Just How Damn Smart Are Parrots Anyway?

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http://inlinethumb38.webshots.com/20645/2018270940103329676S600x600Q85.jpgPhoto:
Image from Márcio Cabral de Moura
The debate over the cognitive capacity of animals has raged for years, primarily operating in concert with concerns over the ethics of performing tests on them. While traditional research has had limited respect in this aspect, the abilities of the great apes and dolphins have become widely known. For example, an animal psychologist named Irene Pepperberg has spent 30 years proving that birds have significant cognitive capacity with a series of African Grey Parrots, the most successful of whom was named Alex.

Alex, an acronym for Avian Learning Experiment, was purchased in a pet shop in 1977 as a one-year-old, the first in what would become a large experiment at the University of Arizona, and later Harvard and Brandeis. At the time of his death in 2007, Alex was reportedly at the cognitive level of a five-year old, and the emotional level of a two-year old human being, and had a vocabulary of about 150 words.

Of course, it took 30 years of intense, eight-hour-a-day work to achieve these gains, but Alex was familiar with such concepts as “bigger” “smaller” “same” “different” “over” and “under” and had a full understanding of colors and shapes. When he was hungry, he would ask for food (“Wanna banana?”) and when he was tired, he would tell the researchers that he was going to go away. He would also display what’s known as object permanence, meaning that even when something was out of his sight, he recognized that it still existed–balls rolling under tables, researchers behind closed doors, or other birds he saw outside the window. He even came to recognize the concept of zero, which, while seemingly simple to us, represents a major milestone in mathematical and representational ability.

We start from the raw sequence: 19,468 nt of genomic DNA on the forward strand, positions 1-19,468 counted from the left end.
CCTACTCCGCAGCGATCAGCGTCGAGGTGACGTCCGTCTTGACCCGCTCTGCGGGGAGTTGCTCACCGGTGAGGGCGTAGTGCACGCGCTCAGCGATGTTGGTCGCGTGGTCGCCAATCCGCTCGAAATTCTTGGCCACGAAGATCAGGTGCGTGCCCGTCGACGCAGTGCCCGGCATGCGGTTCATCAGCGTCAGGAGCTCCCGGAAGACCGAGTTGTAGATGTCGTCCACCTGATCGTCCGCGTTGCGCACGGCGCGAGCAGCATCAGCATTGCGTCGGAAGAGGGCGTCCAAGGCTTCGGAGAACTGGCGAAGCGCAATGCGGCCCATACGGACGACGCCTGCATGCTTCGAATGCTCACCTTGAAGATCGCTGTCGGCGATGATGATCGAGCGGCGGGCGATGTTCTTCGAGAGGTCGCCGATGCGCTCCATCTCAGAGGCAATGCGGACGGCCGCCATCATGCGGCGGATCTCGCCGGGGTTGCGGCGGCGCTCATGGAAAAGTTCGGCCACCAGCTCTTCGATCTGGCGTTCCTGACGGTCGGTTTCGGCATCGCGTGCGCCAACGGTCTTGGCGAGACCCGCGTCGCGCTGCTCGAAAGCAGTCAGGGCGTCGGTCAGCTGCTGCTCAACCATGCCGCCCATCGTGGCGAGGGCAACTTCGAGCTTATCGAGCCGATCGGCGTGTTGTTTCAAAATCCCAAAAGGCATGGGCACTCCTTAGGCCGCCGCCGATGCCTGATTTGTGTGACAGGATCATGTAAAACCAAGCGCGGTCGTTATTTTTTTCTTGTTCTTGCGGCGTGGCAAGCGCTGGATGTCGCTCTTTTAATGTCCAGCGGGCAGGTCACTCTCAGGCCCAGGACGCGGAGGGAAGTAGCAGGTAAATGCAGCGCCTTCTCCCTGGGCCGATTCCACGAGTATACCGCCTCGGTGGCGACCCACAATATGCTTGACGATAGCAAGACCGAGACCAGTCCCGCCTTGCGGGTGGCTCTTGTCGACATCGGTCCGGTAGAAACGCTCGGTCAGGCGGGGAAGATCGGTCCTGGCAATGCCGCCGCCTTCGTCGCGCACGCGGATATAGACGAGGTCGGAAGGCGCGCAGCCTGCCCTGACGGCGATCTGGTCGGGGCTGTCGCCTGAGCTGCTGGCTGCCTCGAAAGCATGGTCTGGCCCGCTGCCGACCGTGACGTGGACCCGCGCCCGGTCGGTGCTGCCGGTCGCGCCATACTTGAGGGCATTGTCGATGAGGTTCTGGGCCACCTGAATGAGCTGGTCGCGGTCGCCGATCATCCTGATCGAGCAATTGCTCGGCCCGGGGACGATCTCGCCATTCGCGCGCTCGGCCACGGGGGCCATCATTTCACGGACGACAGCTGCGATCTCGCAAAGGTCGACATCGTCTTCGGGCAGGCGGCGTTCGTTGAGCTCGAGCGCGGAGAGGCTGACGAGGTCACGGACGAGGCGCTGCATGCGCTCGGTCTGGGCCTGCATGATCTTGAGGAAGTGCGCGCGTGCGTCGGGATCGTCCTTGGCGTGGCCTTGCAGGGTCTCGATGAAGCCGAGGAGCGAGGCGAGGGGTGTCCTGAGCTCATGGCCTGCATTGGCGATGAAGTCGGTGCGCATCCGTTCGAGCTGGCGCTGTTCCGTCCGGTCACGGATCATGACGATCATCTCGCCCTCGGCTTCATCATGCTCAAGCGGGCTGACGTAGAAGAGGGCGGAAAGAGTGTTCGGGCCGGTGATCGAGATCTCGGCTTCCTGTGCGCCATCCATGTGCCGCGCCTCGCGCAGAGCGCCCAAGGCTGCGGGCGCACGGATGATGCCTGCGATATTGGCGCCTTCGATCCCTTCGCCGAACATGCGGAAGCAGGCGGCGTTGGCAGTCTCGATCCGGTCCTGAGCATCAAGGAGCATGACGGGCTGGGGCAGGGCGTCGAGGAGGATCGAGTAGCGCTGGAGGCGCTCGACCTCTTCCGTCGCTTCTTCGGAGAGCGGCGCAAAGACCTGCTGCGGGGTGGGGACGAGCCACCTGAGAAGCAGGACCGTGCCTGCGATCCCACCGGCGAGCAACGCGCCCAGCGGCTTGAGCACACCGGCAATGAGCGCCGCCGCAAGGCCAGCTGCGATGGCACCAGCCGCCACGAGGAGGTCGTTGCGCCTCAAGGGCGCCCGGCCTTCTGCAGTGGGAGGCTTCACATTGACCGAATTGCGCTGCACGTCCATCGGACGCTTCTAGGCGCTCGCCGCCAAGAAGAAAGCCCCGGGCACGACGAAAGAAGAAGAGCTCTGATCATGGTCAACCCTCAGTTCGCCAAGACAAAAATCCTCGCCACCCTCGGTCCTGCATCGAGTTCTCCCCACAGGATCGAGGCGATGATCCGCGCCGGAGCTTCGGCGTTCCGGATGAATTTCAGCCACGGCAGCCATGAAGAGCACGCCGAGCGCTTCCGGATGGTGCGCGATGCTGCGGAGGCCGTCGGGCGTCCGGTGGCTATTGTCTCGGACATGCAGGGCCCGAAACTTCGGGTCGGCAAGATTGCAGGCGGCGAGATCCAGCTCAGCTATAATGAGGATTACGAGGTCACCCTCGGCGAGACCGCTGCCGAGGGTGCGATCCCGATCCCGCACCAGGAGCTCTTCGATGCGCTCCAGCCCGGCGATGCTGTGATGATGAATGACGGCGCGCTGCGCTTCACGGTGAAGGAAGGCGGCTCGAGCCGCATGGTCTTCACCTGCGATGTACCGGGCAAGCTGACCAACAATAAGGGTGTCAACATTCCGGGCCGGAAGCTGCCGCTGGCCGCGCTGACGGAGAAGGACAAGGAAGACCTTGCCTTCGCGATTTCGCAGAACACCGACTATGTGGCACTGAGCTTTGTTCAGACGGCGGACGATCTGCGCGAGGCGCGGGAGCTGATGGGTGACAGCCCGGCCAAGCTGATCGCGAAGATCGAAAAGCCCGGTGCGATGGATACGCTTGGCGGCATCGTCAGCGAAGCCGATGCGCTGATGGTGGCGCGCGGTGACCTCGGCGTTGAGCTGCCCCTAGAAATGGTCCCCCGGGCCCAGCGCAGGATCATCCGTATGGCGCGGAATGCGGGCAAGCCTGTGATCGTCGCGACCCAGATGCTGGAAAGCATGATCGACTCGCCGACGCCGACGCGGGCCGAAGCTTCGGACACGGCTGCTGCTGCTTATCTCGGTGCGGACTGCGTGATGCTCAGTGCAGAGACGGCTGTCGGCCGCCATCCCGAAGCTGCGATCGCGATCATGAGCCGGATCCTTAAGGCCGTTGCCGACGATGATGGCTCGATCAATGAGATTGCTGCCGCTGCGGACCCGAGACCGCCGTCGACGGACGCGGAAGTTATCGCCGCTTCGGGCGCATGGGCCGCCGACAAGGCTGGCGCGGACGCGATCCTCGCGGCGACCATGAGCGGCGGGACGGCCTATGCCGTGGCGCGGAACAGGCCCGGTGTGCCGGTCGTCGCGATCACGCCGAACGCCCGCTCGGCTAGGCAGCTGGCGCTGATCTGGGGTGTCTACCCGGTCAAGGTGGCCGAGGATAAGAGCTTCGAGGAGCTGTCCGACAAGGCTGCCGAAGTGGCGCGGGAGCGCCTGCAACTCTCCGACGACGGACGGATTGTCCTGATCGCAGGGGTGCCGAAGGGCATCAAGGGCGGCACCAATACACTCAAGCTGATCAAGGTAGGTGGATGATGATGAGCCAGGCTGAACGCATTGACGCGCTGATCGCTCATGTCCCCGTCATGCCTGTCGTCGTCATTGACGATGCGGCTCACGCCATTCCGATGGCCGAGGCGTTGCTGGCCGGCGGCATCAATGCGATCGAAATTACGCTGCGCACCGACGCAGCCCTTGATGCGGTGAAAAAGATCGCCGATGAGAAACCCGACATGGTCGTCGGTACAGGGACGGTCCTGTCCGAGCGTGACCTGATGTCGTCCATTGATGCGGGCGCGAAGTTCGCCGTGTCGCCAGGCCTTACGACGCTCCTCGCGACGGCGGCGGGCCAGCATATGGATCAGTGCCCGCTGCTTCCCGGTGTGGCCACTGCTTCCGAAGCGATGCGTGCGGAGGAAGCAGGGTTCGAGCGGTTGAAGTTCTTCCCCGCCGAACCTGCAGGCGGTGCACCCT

Of course, Alex wasn’t the first animal that had materialized cognitive capacity, there have been others, including horses and chimps. Alex’s work, however, is being duplicated in others. Griffin and Wart are two younger parrots progressing through their training, and are beginning to show signs of picking up the same language and cognition capabilities that Alex exhibited

We’ll even throw in a free album.

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